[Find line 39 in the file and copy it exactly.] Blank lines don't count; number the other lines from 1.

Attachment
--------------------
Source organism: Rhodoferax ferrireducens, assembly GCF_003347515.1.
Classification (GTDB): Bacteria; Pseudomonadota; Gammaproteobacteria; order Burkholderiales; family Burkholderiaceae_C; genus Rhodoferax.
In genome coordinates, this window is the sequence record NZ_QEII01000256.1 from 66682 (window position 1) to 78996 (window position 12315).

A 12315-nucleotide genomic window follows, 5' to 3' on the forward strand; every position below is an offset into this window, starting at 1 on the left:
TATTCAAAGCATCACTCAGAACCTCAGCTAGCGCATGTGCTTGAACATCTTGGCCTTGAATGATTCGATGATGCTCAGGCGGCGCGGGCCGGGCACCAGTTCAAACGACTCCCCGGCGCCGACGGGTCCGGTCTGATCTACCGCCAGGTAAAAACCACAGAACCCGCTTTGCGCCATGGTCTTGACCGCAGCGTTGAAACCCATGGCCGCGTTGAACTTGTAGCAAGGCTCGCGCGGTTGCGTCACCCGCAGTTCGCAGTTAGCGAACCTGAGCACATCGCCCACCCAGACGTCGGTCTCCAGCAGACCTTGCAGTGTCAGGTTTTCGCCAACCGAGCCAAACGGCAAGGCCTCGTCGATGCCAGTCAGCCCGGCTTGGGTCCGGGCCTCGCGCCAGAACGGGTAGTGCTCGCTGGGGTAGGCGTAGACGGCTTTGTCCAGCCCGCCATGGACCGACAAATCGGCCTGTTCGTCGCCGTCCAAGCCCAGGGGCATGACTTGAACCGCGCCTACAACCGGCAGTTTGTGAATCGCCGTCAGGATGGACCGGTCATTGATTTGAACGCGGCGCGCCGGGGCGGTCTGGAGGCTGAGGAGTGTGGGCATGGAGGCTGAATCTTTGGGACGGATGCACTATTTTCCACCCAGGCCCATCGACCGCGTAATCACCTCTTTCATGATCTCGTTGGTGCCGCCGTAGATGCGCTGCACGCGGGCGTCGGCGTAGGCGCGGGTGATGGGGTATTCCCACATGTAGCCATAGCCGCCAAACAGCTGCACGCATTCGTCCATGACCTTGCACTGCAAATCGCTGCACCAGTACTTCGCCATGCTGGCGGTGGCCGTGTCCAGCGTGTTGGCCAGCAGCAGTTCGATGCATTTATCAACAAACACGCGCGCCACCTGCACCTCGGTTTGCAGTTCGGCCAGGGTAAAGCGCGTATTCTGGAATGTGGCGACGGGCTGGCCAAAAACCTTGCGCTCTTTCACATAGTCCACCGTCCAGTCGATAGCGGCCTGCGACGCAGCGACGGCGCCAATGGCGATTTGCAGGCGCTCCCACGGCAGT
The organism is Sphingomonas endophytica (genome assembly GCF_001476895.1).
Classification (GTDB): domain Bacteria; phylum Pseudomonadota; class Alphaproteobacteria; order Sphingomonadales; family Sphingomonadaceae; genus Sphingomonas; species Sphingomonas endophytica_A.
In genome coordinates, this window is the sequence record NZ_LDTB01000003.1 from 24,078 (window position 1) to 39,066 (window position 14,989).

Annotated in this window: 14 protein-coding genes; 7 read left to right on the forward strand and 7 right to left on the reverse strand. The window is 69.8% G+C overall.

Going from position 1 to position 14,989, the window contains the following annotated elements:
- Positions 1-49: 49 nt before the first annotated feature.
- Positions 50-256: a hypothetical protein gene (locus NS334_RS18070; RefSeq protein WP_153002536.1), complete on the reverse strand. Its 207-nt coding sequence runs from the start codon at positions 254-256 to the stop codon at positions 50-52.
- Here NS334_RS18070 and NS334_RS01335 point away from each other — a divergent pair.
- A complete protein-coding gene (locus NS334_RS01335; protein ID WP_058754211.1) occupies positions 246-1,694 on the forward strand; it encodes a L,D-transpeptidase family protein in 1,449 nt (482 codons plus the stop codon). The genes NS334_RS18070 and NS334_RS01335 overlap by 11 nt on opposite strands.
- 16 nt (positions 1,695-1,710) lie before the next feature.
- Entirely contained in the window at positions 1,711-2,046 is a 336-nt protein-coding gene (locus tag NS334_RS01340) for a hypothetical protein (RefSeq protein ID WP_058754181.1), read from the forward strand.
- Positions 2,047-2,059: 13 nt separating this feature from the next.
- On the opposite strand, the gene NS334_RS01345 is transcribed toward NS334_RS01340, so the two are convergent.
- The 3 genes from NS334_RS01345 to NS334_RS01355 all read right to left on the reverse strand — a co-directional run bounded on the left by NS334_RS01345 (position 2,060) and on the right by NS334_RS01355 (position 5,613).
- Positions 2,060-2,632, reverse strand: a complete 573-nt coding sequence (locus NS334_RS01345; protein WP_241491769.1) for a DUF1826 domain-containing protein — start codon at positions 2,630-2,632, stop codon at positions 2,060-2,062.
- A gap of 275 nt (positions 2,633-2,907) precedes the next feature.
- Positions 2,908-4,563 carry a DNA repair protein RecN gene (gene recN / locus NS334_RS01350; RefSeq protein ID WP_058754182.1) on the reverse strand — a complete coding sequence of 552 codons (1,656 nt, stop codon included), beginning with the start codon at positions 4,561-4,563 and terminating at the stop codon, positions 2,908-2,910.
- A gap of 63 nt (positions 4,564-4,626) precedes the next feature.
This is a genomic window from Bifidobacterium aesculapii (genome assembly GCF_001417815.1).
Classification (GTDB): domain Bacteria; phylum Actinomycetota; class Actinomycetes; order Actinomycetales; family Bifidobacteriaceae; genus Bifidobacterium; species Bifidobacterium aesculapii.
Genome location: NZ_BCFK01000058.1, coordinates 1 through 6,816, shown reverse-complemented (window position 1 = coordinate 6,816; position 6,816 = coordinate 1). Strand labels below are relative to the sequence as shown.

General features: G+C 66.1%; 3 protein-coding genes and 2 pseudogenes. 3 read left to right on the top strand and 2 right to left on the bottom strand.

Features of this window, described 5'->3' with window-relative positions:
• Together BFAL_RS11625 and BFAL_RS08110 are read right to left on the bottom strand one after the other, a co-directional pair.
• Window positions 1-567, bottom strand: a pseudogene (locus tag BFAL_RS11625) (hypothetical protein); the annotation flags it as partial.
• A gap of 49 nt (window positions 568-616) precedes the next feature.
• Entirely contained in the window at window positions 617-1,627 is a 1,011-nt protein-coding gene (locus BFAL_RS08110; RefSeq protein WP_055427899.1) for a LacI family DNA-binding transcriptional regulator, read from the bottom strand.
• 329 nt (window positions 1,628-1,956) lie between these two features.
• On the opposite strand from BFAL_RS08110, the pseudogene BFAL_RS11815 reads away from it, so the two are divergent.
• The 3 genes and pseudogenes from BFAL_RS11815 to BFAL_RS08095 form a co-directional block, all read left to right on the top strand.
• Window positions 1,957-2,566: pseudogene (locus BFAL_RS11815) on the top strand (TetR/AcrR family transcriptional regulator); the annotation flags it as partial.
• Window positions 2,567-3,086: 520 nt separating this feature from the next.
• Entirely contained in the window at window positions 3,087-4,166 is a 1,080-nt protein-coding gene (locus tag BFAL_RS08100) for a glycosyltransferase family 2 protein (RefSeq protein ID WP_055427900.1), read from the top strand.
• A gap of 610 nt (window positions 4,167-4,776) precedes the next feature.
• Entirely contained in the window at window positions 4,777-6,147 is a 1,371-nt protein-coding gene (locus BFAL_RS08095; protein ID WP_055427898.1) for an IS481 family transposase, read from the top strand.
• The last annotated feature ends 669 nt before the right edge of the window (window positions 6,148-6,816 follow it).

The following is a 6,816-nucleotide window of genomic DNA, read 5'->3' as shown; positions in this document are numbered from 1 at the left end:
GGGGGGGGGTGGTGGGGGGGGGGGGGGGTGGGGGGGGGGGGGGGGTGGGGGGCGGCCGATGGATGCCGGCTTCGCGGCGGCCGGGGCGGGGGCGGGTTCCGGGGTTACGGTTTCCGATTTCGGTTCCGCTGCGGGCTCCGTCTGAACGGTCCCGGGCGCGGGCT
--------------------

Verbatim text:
• A gap of 610 nt (window positions 4,167-4,776) precedes the next feature.